Children’s teeth rotting in their mouths because of sugary foods, say experts
A child has a rotten tooth pulled out in hospital every 10 minutes, Public HealthEngland (PHE) has said, appealing to parents at the launch of the government’s sugar tax to switch their children’s drinks to mostly milk and water.
Sugar-sweetened soft drinks are the main source of the sugar that children consume. While the levy on high-sugar drinks is a response to the obesity crisis – 20% of children in the last year of primary school in England are now obese – there is huge concern about children’s teeth as well.
Every day, 141 children have teeth extracted in hospital and some are as young as one year old. It is the most common reason for children aged 5 to 9 to be admitted to hospital, causing 60,000 missed days of school each year. Children with decayed teeth suffer pain and problems with eating and sleeping, says PHE. The cost to the NHS is £3.4bn a year.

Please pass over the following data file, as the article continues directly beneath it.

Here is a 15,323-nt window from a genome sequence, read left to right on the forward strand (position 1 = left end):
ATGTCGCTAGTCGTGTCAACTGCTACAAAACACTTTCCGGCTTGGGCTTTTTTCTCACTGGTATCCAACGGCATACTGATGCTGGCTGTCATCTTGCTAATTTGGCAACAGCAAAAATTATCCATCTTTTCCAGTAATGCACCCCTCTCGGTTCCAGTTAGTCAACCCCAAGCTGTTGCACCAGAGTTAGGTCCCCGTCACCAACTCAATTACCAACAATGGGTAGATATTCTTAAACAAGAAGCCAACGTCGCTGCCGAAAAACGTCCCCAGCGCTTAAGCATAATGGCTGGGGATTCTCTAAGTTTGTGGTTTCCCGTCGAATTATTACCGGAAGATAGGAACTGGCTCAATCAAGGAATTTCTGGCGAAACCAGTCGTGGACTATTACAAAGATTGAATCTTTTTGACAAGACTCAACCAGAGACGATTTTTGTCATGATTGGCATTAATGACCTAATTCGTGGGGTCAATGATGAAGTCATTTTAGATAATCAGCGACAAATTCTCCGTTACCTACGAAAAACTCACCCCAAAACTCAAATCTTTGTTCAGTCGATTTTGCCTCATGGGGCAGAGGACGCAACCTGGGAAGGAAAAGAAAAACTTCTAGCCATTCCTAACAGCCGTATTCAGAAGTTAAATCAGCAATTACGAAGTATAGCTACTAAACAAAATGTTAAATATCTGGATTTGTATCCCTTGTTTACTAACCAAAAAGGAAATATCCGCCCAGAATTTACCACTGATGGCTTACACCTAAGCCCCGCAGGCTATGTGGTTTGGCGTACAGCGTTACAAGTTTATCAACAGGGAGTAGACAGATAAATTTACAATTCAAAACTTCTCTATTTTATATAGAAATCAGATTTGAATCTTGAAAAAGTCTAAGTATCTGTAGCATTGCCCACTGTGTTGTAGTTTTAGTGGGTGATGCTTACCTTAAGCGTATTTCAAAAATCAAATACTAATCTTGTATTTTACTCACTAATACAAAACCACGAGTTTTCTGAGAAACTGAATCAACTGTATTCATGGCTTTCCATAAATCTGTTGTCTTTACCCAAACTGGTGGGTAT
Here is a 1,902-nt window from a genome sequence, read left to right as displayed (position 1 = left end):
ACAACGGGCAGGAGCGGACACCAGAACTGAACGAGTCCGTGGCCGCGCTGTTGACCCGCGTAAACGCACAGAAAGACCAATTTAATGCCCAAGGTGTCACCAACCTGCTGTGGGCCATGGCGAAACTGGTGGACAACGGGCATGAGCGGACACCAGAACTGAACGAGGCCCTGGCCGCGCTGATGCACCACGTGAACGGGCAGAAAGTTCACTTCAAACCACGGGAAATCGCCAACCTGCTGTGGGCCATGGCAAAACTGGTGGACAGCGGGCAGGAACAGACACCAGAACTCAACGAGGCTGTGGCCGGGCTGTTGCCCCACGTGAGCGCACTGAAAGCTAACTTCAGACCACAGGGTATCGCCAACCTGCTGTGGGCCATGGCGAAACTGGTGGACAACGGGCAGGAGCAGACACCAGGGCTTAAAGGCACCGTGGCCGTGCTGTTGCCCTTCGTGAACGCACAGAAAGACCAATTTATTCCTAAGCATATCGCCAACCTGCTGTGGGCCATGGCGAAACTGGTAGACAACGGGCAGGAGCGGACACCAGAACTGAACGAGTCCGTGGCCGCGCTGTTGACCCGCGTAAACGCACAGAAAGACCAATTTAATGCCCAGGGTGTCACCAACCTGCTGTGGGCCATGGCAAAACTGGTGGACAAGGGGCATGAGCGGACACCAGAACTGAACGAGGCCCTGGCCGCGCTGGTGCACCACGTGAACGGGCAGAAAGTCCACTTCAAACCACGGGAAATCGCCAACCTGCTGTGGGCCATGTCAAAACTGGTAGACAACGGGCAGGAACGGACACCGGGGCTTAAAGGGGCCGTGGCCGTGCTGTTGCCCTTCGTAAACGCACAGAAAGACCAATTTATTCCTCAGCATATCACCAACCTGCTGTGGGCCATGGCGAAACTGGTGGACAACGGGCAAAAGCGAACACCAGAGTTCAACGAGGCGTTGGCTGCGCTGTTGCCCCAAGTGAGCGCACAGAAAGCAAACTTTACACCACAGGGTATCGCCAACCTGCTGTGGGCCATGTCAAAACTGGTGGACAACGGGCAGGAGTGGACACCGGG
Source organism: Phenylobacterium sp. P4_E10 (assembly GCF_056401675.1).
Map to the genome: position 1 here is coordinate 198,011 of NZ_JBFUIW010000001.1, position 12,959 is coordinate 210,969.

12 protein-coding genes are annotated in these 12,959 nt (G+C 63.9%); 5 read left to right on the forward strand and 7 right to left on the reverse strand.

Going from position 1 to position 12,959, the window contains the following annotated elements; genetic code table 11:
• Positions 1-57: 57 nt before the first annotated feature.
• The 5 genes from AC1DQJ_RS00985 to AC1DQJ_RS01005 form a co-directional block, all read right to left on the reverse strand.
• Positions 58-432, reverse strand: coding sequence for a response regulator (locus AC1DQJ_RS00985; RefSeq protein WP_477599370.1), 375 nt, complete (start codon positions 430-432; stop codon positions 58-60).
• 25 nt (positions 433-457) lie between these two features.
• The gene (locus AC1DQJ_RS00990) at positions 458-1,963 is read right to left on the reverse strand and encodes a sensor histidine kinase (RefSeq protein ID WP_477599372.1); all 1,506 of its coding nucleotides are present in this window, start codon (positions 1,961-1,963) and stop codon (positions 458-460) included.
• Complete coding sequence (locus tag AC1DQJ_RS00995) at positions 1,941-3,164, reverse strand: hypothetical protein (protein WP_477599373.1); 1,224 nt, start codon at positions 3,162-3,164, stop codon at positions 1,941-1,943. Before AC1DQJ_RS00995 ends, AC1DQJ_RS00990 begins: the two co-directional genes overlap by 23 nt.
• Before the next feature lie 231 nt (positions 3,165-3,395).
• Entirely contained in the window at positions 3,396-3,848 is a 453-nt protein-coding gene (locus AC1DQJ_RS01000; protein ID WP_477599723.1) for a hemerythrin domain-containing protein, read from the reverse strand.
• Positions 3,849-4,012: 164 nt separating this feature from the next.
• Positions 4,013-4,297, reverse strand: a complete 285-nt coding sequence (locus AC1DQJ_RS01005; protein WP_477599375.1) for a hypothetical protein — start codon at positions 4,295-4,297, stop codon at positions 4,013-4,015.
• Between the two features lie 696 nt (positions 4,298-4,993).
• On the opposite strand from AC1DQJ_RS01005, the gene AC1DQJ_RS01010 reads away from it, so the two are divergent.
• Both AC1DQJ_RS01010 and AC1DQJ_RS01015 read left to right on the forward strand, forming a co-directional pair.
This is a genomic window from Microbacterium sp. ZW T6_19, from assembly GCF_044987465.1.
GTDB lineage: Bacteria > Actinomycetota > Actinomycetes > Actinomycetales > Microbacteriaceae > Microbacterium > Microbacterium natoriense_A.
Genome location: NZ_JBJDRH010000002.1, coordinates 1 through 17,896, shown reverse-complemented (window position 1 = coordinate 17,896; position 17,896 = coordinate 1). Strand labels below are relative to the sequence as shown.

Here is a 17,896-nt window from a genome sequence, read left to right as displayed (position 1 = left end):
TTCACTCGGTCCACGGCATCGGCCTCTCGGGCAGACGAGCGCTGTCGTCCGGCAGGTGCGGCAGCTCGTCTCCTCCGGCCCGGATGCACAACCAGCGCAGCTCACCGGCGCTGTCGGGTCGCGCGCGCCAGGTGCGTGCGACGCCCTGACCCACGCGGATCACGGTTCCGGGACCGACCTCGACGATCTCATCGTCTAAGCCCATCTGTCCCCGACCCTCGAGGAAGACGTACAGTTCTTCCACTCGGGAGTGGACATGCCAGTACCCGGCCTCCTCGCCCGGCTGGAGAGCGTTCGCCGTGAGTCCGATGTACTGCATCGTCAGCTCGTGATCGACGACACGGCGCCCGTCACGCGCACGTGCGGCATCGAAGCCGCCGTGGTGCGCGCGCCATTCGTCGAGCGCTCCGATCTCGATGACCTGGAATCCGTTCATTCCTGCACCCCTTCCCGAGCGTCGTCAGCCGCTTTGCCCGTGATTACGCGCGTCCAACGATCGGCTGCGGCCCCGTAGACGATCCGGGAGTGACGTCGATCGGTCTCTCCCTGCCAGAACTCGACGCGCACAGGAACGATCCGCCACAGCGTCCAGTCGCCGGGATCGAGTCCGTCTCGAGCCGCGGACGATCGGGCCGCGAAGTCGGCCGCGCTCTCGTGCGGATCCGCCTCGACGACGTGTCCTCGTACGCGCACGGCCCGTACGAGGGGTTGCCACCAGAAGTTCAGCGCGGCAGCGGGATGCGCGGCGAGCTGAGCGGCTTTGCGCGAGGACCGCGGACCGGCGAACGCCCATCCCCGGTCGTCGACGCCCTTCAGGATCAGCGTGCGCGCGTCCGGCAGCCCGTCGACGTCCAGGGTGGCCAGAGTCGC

The sugar levy on the manufacturers of soft drinks will hike the price of a litre of high sugar drink (8g of sugar per 100ml) by 24p. Drinks with 5g per 100ml will go up by 18p a litre – if the manufacturers pass the tax to shoppers. Some companies have replaced sugar with artificial sweeteners and have avoided the tax. Others, like Coca-Cola, have chosen to stick with the recipe for their original brand which will rise in price, while pointing out they offer a zero-sugar version too.